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Taking the bloom and gloom out of Lake Erie

NOAA Great Lakes Environmental Research Laboratory .

Green algae in the Great Lakes. Photo credit: NOAA

It’s been one year since a massive algae bloom in Lake Erie contaminated the drinking water of more than 500,000 Ohio residents.

Since that time, we’ve seen an increase in legislative actions and governmental commitments to reduce fertilizer runoff. Yet the harmful algae that showed up last summer have bloomed again. This summer’s catastrophic rains have caused farm fields to flood, sending fertilizer into Lake Erie. According to the National Oceanic and Atmospheric Administration, this year’s algae bloom could be the second largest on record.

Nutrient efficiency and soil health practices can create a powerful antidote to Lake Erie’s bloom and doom cycle. But farmers need more support and guidance in making changes on their farm. And they need to know that these practices won’t reduce yields.

That’s why an innovative platform called SUSTAIN™ is taking off. SUSTAIN provides agricultural retailers with training on the best tools and practices for reducing fertilizer runoff and increasing soil health – but also focuses on maintaining productivity. Earlier this summer, a group of central Ohio retailers became SUSTAIN authorized – and while it’s not a silver bullet, this effort has enormous potential to keep Lake Erie’s algae blooms at bay.

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More reasons to embrace food sustainability

farm

Credit: Flickr user Ruben Holthuijsen

There is no shortage of news about the contamination of drinking water sources caused by fertilizer run-off from agriculture. And there is no shortage of regulatory responses to these events: Ohio and Michigan’s commitment to reduce phosphorus levels in Lake Erie by 40 percent; the nitrate lawsuit in Des Moines, Iowa, and Monday’s ruling on the Environmental Protection Agency’s authority to enforce total maximum daily load specifications for the Chesapeake Bay.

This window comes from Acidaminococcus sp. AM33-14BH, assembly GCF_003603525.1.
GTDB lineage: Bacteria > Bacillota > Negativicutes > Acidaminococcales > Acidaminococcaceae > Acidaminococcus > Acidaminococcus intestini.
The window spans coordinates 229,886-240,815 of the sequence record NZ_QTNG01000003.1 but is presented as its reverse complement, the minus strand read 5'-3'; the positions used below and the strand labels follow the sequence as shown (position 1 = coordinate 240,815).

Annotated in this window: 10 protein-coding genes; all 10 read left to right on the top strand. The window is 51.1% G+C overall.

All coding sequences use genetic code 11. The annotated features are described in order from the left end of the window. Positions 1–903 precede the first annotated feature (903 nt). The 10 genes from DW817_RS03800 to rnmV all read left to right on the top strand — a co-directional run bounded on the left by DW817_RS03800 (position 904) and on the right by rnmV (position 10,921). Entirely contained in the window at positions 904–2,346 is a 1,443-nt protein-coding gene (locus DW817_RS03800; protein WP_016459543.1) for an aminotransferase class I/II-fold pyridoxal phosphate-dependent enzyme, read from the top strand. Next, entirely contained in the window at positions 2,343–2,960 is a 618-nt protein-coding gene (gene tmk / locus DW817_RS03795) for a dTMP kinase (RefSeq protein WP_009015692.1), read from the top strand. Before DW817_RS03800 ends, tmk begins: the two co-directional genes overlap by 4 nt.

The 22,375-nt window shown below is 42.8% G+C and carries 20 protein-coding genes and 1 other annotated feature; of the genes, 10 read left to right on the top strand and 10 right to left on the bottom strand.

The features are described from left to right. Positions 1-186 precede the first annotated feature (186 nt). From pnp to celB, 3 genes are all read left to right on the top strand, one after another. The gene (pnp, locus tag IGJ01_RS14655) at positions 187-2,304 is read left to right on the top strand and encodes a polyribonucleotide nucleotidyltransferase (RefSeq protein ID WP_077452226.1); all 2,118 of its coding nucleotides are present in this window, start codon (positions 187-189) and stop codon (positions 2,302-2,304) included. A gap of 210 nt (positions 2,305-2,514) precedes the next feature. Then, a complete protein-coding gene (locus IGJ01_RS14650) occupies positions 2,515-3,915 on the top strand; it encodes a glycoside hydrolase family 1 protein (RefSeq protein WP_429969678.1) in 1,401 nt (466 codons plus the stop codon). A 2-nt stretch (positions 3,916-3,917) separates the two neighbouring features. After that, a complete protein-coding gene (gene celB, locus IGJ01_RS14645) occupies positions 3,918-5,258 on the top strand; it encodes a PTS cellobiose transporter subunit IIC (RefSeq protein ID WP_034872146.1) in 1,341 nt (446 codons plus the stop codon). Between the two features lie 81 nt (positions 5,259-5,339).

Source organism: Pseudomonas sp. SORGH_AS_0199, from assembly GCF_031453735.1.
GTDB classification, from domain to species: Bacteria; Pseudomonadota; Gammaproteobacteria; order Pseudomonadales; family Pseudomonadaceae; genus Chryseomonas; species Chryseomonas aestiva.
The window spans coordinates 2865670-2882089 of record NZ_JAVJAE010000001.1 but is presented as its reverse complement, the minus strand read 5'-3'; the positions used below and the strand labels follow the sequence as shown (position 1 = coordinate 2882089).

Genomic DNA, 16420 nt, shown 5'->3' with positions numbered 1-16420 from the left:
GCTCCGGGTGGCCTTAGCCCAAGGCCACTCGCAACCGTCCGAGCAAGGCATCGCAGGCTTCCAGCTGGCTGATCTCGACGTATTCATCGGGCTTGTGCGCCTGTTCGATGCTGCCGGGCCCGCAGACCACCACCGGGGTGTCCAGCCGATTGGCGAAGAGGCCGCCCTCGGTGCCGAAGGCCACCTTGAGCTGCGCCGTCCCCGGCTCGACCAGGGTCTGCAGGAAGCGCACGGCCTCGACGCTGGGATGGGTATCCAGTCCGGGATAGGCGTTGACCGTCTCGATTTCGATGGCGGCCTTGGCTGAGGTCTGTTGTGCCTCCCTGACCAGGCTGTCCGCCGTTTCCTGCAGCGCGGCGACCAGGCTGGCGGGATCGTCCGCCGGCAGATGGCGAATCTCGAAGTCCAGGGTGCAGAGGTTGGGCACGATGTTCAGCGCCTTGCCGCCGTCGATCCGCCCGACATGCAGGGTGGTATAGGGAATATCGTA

In addition, food companies wanting to source sustainably grown grains to meet that consumer demand and reduce their own supply chain risks are sending the same signal, further shining the spotlight on the growing demand for improved environmental outcomes from how we produce food.

If farmers can help meet these demands by being increasingly efficient with nutrients and protecting their soils, they will see nearer term benefits and possibly stem future regulations. Here’s why:

Read More »

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USDA-funded projects help farmers protect water and wildlife

corn farmerEarlier this month, the USDA authorized nearly $400 million in federal funds through the Regional Conservation Partnership Program (RCPP) to improve soil quality, water quality and quantity, and wildlife habitat.

The program funded 115 initiatives covering a wide range of conservation benefits, from improving wildlife conservation efforts in California’s ricelands to reducing fertilizer runoff in the Mississippi River Basin.

These projects demonstrate that by prioritizing spending of conservation dollars on projects where large numbers of farmers are committed to cooperative conservation, we can avoid the need for costly regulatory programs. Read More »

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Will Ohio’s proposed fertilizer legislation solve the runoff problem?

Proposed legislation in Ohio would regulate when farmers can apply fertilizer to their fields

Proposed legislation in Ohio would regulate when farmers can apply fertilizer to their fields.

The Ohio General Assembly will vote next week on legislation that aims to address the problem of nutrient pollution, which was responsible for a massive algae bloom in Lake Erie that contaminated the drinking water of more than 400,000 Ohio residents this past August.